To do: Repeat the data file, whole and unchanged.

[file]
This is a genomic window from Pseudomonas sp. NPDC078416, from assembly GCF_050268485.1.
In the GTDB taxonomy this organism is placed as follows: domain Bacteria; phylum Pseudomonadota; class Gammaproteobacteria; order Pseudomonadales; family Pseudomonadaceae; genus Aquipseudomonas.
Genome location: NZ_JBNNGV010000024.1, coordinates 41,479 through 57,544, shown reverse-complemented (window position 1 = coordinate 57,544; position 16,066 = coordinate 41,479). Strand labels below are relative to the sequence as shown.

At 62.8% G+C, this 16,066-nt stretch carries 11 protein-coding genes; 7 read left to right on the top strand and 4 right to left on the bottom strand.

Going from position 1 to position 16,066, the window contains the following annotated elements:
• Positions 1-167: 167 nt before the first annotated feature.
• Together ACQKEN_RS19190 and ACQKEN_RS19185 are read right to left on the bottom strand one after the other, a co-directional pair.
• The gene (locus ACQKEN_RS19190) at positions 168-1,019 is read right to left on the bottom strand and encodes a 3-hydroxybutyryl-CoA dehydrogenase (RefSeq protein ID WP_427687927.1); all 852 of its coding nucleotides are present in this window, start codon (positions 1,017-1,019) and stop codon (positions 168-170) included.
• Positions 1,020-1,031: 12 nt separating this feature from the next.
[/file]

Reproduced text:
This is a genomic window from Pseudomonas sp. NPDC078416, from assembly GCF_050268485.1.
In the GTDB taxonomy this organism is placed as follows: domain Bacteria; phylum Pseudomonadota; class Gammaproteobacteria; order Pseudomonadales; family Pseudomonadaceae; genus Aquipseudomonas.
Genome location: NZ_JBNNGV010000024.1, coordinates 41,479 through 57,544, shown reverse-complemented (window position 1 = coordinate 57,544; position 16,066 = coordinate 41,479). Strand labels below are relative to the sequence as shown.

At 62.8% G+C, this 16,066-nt stretch carries 11 protein-coding genes; 7 read left to right on the top strand and 4 right to left on the bottom strand.

Going from position 1 to position 16,066, the window contains the following annotated elements:
• Positions 1-167: 167 nt before the first annotated feature.
• Together ACQKEN_RS19190 and ACQKEN_RS19185 are read right to left on the bottom strand one after the other, a co-directional pair.
• The gene (locus ACQKEN_RS19190) at positions 168-1,019 is read right to left on the bottom strand and encodes a 3-hydroxybutyryl-CoA dehydrogenase (RefSeq protein ID WP_427687927.1); all 852 of its coding nucleotides are present in this window, start codon (positions 1,017-1,019) and stop codon (positions 168-170) included.
• Positions 1,020-1,031: 12 nt separating this feature from the next.